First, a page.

Huge amounts are spent on monitoring the success of development projects. But much of that money is spent on attempting to measure the immeasurable, says recent PhD graduate Irene Guijt. She suggests that donors should be more open to surprises instead of wanting hard figures when it comes to evaluating development projects.
Donors want to know precisely how their money is being spent, and increasingly so. The emphasis on accountability leads development organisations to draw up indicators intended to measure whether the planned objectives have been achieved. The result is a flood of often dubious facts and figures, says Guijt.
Policymakers and donors want policy that is based on proven successes elsewhere. All donors, says Guijt, demand impact evaluations. If an organisation carries out a project in a certain village, the donor can ask that the effect of the project is demonstrated by assessing the situation in a nearby village where no intervention took place. If a positive effect is demonstrated, the donor concludes that the approach was good and that it can be used elsewhere.
Many development projects used to have a relatively simple objective, such as digging wells, building a school or vaccinating people against measles. Now projects are often more complex, with aims such as democratisation, regional rural development, or emancipation of homosexuals in Guatemala City. According to Guijt, these objectives require changes in culture, behaviour and institutions. But monitoring of development projects is still based on the old-style projects and as a result is becoming less and less useful.
Guijt’s study shows that the protocols used all over the world for evaluations are based on a number of assumptions. Part of her dissertation is an examination of 33 projects carried out by the International Fund for Agricultural Development. ‘The most important assumption is that there is a linear relation between cause and effect, and it is therefore possible to indicate what factors contributed to things going wrong,’ says Guijt. ‘But when it comes to changes in values, norms, legislation, knowledge or power relations, there are often different long-term processes at play and no guarantee that there will be results.’
Another assumption in conventional monitoring is that everything can be measured, as long as you can devise a good indicator. Guijt: ‘The assumption is that the whole can be divided up into pieces of reality that are recognisable and measurable, and that these pieces of reality say something about the whole.’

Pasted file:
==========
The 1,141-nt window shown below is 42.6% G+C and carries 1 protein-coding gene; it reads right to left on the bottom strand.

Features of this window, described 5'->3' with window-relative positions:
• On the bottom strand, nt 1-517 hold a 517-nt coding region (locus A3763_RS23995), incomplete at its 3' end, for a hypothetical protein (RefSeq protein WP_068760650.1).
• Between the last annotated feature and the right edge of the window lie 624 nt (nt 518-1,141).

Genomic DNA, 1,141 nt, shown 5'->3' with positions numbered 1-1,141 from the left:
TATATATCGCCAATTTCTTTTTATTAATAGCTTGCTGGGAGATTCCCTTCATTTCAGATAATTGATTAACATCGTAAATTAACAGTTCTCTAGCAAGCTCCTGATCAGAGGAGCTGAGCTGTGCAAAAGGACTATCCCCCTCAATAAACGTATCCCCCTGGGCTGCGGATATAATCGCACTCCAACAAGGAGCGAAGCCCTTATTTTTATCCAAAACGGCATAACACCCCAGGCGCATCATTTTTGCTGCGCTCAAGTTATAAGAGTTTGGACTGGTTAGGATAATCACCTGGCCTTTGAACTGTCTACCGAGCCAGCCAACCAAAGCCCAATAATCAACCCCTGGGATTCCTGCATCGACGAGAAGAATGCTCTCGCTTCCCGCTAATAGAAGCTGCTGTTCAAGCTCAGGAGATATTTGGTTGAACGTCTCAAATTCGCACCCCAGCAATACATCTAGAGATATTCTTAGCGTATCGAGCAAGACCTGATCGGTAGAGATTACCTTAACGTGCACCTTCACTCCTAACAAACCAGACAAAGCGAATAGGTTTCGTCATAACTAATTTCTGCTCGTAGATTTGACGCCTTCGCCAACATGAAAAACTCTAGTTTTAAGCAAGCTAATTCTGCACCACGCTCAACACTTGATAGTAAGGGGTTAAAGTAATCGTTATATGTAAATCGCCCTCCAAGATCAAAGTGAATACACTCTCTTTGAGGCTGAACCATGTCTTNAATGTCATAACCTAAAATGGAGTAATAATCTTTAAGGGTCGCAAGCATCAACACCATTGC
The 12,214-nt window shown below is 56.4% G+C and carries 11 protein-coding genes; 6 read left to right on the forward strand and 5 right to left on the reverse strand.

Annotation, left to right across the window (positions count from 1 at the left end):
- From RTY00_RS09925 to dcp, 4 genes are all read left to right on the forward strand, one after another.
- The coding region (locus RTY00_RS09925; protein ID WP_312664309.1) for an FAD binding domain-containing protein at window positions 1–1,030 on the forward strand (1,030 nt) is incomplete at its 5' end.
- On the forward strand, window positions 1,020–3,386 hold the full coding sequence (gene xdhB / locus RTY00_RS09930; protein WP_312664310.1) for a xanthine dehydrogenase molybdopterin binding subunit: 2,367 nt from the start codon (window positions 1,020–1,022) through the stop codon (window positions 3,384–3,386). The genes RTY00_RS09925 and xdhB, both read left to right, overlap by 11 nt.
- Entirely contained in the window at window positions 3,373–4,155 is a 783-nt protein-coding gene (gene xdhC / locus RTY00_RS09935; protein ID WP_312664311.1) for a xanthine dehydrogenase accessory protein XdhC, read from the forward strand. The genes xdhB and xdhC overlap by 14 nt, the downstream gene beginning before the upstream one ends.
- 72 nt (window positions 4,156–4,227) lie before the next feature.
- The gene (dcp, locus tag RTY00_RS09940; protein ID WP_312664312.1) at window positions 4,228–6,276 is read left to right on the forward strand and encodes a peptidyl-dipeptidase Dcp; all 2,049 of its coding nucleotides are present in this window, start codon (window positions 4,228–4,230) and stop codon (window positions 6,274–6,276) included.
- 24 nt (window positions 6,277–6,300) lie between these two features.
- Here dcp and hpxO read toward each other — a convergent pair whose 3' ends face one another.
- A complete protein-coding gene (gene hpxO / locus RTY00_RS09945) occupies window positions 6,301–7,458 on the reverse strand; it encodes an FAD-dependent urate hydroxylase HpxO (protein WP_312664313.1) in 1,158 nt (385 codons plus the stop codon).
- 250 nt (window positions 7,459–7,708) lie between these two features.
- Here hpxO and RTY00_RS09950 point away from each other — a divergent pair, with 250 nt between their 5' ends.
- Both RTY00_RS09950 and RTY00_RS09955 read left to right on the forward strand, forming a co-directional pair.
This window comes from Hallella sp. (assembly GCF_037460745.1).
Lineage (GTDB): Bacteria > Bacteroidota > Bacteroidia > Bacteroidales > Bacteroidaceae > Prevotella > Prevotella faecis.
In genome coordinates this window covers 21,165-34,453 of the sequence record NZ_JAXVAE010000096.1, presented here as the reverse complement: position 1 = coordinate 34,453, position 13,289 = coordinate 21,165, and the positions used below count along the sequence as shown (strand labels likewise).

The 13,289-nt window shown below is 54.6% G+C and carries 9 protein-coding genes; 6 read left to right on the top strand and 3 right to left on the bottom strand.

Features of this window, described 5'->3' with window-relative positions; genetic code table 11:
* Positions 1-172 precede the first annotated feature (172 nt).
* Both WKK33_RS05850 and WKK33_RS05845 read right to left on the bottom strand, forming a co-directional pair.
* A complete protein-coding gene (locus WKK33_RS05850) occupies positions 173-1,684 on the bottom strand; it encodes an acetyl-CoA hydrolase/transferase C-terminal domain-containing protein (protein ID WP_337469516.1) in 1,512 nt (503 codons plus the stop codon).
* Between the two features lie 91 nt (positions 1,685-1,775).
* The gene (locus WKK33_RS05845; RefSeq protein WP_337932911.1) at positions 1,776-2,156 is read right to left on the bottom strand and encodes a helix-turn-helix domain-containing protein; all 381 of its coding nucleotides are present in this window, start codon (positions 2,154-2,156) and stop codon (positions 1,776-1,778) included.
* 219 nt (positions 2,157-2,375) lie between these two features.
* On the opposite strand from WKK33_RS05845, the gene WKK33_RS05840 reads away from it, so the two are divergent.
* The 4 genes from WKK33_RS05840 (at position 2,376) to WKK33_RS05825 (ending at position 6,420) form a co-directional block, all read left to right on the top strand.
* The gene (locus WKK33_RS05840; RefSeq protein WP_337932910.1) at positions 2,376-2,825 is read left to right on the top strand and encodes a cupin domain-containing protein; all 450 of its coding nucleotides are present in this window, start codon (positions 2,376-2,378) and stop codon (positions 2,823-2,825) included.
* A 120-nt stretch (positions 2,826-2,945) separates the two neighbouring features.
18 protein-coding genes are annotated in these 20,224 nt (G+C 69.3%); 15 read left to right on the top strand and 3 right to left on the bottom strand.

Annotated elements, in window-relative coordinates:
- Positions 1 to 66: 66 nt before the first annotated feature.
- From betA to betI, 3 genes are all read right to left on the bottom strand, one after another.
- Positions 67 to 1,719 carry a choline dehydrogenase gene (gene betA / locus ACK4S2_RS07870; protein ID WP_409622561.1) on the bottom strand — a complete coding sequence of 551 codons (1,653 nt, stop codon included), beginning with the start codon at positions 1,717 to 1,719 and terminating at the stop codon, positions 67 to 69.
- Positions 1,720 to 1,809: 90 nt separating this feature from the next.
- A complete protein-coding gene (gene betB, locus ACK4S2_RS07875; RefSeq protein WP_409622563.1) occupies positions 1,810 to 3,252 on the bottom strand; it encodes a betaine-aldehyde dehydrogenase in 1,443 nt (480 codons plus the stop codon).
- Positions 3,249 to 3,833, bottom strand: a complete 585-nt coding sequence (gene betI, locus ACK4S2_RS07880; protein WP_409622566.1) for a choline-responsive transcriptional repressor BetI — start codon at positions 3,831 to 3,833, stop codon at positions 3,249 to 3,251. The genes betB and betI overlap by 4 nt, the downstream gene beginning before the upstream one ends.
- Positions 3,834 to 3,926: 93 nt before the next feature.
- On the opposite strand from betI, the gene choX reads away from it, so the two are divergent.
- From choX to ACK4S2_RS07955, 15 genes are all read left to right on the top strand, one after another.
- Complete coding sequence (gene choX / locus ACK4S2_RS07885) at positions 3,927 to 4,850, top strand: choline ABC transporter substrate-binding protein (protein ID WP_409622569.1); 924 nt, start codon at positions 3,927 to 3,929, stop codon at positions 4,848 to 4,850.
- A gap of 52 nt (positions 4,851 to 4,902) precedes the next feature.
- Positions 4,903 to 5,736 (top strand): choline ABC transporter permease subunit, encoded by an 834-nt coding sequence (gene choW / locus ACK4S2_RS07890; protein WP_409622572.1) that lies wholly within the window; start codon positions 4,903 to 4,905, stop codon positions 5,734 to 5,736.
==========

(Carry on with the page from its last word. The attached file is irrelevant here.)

But we shouldn’t be wasting money measuring the immeasurable, says Guijt. If it’s about really complex matters, you learn more from a discussion with people who are involved in the project, rather than from ‘objective’ indicators. ‘The great thing is that good monitoring of complex processes isn’t at all boring or stuffy; it’s about discussion and debate between the target group, the executors and the donors involved in a project.’
However, a participatory approach isn’t the solution to everything. Guijt worked for many years on projects in Brazil in which small-scale farmers and their organisations were involved in the evaluations. ‘Many of the assumptions from conventional monitoring were adopted in the participatory form, but joint designing and implementing of this kind of process can mask inequality between parties.’
Guijt concludes that the monitoring approach should not be the same everywhere, but should depend on your objectives. ‘If your objective is to demonstrate accountability to financial donors, maybe monitoring doesn’t need to be very participatory. But if you want to learn how to support a process of democratisation, you’ll learn far more from a good discussion than running after a table of figures.’ / Joris Tielens
Dr Irene Guijt received her PhD on 30 January 2008. Her promotor was Niels Röling, emeritus chair of Agricultural Knowledge Systems in Developing Countries.